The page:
What is a Resource?
A resource is a source or supply from where benefits are produced.
An item becomes a resource with time and developing technology. Typically resources are materials, energy, services, staff, knowledge, or other assets that are transformed to produce benefit and in the process may be consumed or made unavailable.
Benefits of resource utilization may include increased wealth, proper functioning of a system, or enhanced wellbeing.
Types of resources:
Natural resources are derived from the environment. Many natural resources are essential for human survival, while others are used for satisfying human desire. Conservation is the management of natural resources with the goal of sustainability. Natural resources may be further classified in different ways
1. Based on Origin:
In biology and ecology a resource is defined as a substance that is required by a living organism for normal growth, maintenance, and reproduction.
Biotic & abiotic resources
• Biotic Resources are obtained from biosphere and have life such as human beings, flora and fauna, fisheries, livestock etc.
• Abiotic Resources are composed of non-living things, e.g., rocks and metals.
2. Based on the availability :
Renewable & non-renewable resources
• Renewable Resources are infinite resources which can be renewed or reproduced by physical, chemical or mechanical processes, e.g., solar and wind energy, water, forests and wildlife, etc.
• Non-Renewable Resources are formed over a substantially long geological time, e.g., minerals and fossil fuels.
3. Based on the stage of development :
• Potential Resources: Potential resources are known to exist and may be used in the future. For example, petroleum may exist in many parts of India and Kuwait that have sedimentary rocks, but until the time it is actually drilled out and put into use, it remains a potential resource.
• Actual / Developed Resources are resources that have been surveyed and determined for utilization both qualitatively and quantitatively. The development of resources depends on technology and level of their feasibility.
• Stock resource: refers to materials in the environment which cannot be developed profitably because of lack of technology.
• Reserve resource : part of the actual resource that can be developed profitably with available technology is called a reserve resource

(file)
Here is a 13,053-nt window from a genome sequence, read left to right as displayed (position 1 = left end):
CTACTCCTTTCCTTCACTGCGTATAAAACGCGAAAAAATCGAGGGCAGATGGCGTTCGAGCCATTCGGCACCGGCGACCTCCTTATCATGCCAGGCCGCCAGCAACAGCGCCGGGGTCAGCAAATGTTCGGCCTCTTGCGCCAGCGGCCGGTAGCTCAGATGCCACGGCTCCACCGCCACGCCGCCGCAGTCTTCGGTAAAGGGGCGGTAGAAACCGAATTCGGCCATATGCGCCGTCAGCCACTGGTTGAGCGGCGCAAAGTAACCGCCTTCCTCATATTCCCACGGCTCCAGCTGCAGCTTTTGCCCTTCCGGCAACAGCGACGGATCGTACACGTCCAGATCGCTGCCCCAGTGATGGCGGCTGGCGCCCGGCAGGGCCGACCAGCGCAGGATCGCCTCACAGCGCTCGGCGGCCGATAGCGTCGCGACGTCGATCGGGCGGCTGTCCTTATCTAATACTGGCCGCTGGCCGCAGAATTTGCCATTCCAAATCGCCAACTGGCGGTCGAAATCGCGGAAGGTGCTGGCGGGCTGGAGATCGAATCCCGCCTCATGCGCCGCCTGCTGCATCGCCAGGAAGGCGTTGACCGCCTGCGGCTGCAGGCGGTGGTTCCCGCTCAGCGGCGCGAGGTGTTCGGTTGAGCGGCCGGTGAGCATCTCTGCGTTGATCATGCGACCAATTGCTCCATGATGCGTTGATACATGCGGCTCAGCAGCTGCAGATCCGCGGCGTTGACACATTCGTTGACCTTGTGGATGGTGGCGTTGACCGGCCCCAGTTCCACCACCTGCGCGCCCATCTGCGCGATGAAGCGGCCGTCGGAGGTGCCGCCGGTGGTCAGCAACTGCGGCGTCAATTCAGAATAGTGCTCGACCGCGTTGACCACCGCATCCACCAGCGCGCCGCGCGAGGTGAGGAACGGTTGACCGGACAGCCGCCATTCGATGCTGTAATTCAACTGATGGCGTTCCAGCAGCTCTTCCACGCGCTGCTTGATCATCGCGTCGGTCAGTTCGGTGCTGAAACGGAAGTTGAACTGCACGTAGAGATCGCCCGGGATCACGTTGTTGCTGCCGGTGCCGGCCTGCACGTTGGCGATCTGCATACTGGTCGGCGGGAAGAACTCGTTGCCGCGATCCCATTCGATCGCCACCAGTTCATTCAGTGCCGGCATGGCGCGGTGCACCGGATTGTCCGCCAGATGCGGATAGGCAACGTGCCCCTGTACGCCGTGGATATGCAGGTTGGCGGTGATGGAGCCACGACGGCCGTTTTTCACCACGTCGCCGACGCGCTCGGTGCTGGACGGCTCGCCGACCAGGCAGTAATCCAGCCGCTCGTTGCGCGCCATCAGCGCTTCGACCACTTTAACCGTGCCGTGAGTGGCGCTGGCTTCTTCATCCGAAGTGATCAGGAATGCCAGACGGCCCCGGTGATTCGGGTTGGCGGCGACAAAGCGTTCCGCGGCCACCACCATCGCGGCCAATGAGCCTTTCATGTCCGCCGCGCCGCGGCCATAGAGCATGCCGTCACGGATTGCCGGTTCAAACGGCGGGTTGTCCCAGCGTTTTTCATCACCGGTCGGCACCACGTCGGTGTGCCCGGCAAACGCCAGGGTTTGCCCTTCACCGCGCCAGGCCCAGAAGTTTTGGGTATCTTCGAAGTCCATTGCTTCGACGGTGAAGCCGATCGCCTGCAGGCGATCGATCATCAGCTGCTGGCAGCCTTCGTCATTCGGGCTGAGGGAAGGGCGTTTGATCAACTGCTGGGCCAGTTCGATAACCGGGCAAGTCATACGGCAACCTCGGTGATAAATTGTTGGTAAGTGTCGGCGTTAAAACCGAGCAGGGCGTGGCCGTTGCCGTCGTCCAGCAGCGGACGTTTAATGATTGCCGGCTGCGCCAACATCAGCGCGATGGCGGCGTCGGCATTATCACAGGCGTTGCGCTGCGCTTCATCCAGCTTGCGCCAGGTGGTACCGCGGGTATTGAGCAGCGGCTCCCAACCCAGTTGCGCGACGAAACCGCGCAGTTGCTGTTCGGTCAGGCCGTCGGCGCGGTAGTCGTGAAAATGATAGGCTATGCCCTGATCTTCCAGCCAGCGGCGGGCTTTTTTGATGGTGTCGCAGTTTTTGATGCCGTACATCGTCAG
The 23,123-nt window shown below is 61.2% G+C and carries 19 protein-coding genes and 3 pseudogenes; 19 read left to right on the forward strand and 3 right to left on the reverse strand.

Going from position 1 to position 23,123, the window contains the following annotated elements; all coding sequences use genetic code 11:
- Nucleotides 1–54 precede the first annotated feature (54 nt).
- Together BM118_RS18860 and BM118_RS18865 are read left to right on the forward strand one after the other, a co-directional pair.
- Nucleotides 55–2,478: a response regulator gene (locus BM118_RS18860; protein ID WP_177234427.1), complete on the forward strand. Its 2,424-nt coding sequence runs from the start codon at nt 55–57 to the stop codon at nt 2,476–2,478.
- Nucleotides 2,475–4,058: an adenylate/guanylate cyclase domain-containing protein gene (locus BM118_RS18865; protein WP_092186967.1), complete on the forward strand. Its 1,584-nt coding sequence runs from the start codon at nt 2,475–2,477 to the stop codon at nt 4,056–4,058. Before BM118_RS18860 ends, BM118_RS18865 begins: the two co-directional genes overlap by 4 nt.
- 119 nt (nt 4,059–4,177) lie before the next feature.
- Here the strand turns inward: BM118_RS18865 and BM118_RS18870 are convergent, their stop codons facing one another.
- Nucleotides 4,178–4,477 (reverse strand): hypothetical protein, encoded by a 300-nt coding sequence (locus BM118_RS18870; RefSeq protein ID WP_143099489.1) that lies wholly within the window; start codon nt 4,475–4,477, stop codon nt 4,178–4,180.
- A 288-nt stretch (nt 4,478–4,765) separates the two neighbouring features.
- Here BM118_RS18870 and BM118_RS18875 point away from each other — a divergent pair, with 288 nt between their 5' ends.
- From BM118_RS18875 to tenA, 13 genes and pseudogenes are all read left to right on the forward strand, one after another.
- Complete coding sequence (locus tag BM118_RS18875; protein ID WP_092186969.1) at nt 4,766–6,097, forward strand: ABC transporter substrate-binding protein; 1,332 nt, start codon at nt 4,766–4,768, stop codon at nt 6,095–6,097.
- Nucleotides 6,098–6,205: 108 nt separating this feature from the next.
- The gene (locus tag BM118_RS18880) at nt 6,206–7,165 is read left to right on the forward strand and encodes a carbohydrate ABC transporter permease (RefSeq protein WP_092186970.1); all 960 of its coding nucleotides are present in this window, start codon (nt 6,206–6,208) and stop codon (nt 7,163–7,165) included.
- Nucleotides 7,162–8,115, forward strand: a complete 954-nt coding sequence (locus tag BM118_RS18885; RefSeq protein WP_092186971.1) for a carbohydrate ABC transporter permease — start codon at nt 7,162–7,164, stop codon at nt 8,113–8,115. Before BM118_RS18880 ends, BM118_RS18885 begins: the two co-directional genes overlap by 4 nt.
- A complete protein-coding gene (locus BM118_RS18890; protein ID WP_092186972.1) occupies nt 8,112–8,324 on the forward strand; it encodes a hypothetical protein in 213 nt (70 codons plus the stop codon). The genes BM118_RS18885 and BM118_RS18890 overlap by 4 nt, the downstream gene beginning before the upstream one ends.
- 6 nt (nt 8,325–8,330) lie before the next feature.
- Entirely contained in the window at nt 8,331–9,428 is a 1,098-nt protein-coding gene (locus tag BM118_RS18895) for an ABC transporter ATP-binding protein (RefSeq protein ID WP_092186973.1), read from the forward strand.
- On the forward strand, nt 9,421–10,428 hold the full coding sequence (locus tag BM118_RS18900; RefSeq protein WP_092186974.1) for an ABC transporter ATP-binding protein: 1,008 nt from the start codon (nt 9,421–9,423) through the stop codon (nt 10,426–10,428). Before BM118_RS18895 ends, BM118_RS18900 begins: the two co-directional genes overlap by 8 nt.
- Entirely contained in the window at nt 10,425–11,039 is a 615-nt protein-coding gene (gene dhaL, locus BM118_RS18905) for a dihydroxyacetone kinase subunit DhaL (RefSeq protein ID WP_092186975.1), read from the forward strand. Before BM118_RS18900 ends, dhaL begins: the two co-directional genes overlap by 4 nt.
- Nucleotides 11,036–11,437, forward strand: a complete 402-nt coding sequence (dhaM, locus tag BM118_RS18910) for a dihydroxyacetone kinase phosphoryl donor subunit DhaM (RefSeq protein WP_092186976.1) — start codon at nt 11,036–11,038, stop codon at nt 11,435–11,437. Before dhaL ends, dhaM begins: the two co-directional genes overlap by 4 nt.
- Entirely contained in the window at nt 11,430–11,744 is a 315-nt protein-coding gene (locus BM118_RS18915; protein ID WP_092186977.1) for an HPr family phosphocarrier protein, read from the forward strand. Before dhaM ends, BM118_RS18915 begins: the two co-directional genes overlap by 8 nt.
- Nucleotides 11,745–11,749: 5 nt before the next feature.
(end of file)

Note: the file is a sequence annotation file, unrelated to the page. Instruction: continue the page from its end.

4. resources based on nature of ownership:
• Individual Resources are resources that are owned privately by individuals, e.g.
• land, houses, plantations, ponds, water in wells Community Resources are resources accessible to all the members of a community. Examples:
• grazing grounds, burial grounds, public parks, picnic spots etc.
• National Resources are all the resources that belong to a nation. Examples:
• roadways, railways, canals, minerals, water resources, forests, wildlife, etc.
• land within the political boundaries.
• International Resources are regulated by certain international institutions. These include:
The oceanic resources beyond 200 km of the Exclusive Economic Zone, which belong to open ocean and no individual country can utilize these without the concurrence of international institutions.
5. Labour or human resources: In economics, labour or human resources refers to the human effort in production of goods and rendering of services. Human resources can be defined in terms of skills, energy, talent, abilities, or knowledge.
6. Capital or infrastructure resources: capital refers to already-produced durable goods used in production of goods or services. In essence, capital refers to human-made resources created using knowledge and expertise based on utility or perceived value. Common examples of capital include buildings, machinery, railways, roads, and ships.
7. Tangible v/s intangible resources: While tangible resources such as equipment have actual physical existence, intangible resources such as corporate images, brands and patents, and other intellectual property exist in abstraction.
Uses of Resources:
• Typically resources cannot be consumed in their original form, but rather through resource development they must be processed into more usable commodities and usable things.
• With increasing population, the demand for resources is increasing. There are marked differences in resource distribution and associated economic inequality between regions or countries.
• Sustainable development is a pattern of resource use that aims to meet human needs while preserving the environment.
• Sustainable development means that we should exploit our resources carefully to meet our present requirement without compromising the ability of future generations to meet their own needs.
• The practice of the three R's – reduce, reuse and recycle must be followed in order to save and extend the availability of resources.